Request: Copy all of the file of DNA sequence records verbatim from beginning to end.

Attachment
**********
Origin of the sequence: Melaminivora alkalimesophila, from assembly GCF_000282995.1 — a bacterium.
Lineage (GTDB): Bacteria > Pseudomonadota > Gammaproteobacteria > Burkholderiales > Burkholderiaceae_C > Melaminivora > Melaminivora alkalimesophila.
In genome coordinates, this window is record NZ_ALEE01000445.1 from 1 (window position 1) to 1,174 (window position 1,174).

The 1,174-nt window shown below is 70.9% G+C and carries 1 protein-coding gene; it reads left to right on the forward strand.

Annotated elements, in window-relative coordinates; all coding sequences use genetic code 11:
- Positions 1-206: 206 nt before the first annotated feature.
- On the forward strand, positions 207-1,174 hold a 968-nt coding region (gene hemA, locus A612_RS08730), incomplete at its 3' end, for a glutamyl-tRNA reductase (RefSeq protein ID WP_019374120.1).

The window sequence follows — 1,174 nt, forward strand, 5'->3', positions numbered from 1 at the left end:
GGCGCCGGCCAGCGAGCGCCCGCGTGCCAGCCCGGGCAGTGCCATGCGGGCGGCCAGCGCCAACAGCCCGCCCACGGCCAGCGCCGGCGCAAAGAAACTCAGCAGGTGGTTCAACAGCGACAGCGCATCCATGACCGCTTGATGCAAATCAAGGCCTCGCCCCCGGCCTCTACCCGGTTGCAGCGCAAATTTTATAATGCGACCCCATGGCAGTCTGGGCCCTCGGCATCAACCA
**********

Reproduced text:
Origin of the sequence: Melaminivora alkalimesophila, from assembly GCF_000282995.1 — a bacterium.
Lineage (GTDB): Bacteria > Pseudomonadota > Gammaproteobacteria > Burkholderiales > Burkholderiaceae_C > Melaminivora > Melaminivora alkalimesophila.
In genome coordinates, this window is record NZ_ALEE01000445.1 from 1 (window position 1) to 1,174 (window position 1,174).

The 1,174-nt window shown below is 70.9% G+C and carries 1 protein-coding gene; it reads left to right on the forward strand.

Annotated elements, in window-relative coordinates; all coding sequences use genetic code 11:
- Positions 1-206: 206 nt before the first annotated feature.
- On the forward strand, positions 207-1,174 hold a 968-nt coding region (gene hemA, locus A612_RS08730), incomplete at its 3' end, for a glutamyl-tRNA reductase (RefSeq protein ID WP_019374120.1).

The window sequence follows — 1,174 nt, forward strand, 5'->3', positions numbered from 1 at the left end:
GGCGCCGGCCAGCGAGCGCCCGCGTGCCAGCCCGGGCAGTGCCATGCGGGCGGCCAGCGCCAACAGCCCGCCCACGGCCAGCGCCGGCGCAAAGAAACTCAGCAGGTGGTTCAACAGCGACAGCGCATCCATGACCGCTTGATGCAAATCAAGGCCTCGCCCCCGGCCTCTACCCGGTTGCAGCGCAAATTTTATAATGCGACCCCATGGCAGTCTGGGCCCTCGGCATCAACCA